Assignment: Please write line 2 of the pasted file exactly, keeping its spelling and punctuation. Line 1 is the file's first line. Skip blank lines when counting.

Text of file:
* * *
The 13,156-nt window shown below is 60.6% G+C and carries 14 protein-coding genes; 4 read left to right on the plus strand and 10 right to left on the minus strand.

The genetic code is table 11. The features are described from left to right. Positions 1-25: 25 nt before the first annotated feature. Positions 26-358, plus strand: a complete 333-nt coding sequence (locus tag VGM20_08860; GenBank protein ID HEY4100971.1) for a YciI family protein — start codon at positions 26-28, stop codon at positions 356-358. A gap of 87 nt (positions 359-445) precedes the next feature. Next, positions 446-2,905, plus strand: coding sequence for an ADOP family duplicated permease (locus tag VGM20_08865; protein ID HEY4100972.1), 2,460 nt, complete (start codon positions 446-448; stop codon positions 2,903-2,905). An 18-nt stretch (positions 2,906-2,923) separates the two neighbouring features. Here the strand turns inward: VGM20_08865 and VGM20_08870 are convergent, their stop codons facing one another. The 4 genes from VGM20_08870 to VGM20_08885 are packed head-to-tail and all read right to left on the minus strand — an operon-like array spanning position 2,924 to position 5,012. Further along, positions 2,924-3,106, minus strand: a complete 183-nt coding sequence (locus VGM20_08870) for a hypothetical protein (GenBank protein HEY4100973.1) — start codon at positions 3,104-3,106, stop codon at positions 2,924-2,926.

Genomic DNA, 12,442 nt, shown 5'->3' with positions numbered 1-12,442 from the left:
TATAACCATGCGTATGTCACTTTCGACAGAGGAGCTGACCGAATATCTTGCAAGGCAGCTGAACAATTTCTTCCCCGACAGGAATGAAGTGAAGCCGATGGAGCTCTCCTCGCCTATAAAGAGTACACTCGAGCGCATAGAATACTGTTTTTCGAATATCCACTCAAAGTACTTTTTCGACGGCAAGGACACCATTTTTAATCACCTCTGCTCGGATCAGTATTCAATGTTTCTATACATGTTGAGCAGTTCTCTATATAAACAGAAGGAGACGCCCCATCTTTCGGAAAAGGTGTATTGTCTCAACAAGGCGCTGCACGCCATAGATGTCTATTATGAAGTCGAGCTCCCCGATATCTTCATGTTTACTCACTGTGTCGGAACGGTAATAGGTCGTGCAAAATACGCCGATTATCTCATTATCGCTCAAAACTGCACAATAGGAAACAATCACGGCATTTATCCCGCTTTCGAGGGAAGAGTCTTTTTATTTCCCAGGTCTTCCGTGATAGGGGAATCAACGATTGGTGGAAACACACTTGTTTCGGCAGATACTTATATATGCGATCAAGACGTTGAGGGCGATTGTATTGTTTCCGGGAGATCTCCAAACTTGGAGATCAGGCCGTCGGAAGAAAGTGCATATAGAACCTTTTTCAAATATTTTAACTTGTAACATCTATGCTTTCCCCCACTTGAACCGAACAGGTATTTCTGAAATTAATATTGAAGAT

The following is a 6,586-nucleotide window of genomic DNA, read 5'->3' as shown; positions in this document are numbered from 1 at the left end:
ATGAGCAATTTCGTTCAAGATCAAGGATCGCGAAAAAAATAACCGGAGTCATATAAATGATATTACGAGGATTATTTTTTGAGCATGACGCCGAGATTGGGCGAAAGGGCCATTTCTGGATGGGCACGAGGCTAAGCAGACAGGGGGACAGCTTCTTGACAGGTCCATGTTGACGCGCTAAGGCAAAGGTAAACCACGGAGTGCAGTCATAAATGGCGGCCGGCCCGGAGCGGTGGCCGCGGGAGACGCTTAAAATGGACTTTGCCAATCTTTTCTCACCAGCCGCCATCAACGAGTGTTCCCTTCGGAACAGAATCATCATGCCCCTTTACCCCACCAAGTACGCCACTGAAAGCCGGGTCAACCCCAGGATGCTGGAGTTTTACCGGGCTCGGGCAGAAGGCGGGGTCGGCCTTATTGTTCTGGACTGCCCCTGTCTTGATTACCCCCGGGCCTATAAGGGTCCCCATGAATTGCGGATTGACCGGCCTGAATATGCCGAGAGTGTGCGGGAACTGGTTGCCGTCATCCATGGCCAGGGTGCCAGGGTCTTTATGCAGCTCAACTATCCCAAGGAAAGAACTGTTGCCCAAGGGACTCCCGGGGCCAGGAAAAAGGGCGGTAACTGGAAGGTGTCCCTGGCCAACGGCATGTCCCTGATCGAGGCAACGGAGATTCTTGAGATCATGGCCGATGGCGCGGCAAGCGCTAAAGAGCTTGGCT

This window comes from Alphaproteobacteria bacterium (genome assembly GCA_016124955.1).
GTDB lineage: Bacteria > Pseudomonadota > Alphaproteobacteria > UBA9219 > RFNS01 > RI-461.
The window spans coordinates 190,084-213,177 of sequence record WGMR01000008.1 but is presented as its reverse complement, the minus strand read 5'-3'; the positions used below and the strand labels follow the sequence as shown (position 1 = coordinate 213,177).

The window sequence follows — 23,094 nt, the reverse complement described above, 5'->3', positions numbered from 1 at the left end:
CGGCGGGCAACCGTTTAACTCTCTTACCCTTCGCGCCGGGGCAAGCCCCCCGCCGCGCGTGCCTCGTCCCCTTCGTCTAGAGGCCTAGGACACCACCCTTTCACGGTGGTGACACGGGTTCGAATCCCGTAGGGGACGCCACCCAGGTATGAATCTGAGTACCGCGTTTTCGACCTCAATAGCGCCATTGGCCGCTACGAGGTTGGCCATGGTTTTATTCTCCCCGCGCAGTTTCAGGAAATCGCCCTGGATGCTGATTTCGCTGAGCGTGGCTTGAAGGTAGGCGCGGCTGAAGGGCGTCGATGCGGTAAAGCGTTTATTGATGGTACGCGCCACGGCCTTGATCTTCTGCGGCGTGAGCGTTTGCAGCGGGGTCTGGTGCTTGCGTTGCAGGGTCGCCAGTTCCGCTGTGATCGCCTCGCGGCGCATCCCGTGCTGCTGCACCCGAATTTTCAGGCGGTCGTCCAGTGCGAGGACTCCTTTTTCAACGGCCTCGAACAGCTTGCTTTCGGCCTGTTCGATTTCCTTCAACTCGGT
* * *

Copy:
The genetic code is table 11. The features are described from left to right. Positions 1-25: 25 nt before the first annotated feature. Positions 26-358, plus strand: a complete 333-nt coding sequence (locus tag VGM20_08860; GenBank protein ID HEY4100971.1) for a YciI family protein — start codon at positions 26-28, stop codon at positions 356-358. A gap of 87 nt (positions 359-445) precedes the next feature. Next, positions 446-2,905, plus strand: coding sequence for an ADOP family duplicated permease (locus tag VGM20_08865; protein ID HEY4100972.1), 2,460 nt, complete (start codon positions 446-448; stop codon positions 2,903-2,905). An 18-nt stretch (positions 2,906-2,923) separates the two neighbouring features. Here the strand turns inward: VGM20_08865 and VGM20_08870 are convergent, their stop codons facing one another. The 4 genes from VGM20_08870 to VGM20_08885 are packed head-to-tail and all read right to left on the minus strand — an operon-like array spanning position 2,924 to position 5,012. Further along, positions 2,924-3,106, minus strand: a complete 183-nt coding sequence (locus VGM20_08870) for a hypothetical protein (GenBank protein HEY4100973.1) — start codon at positions 3,104-3,106, stop codon at positions 2,924-2,926.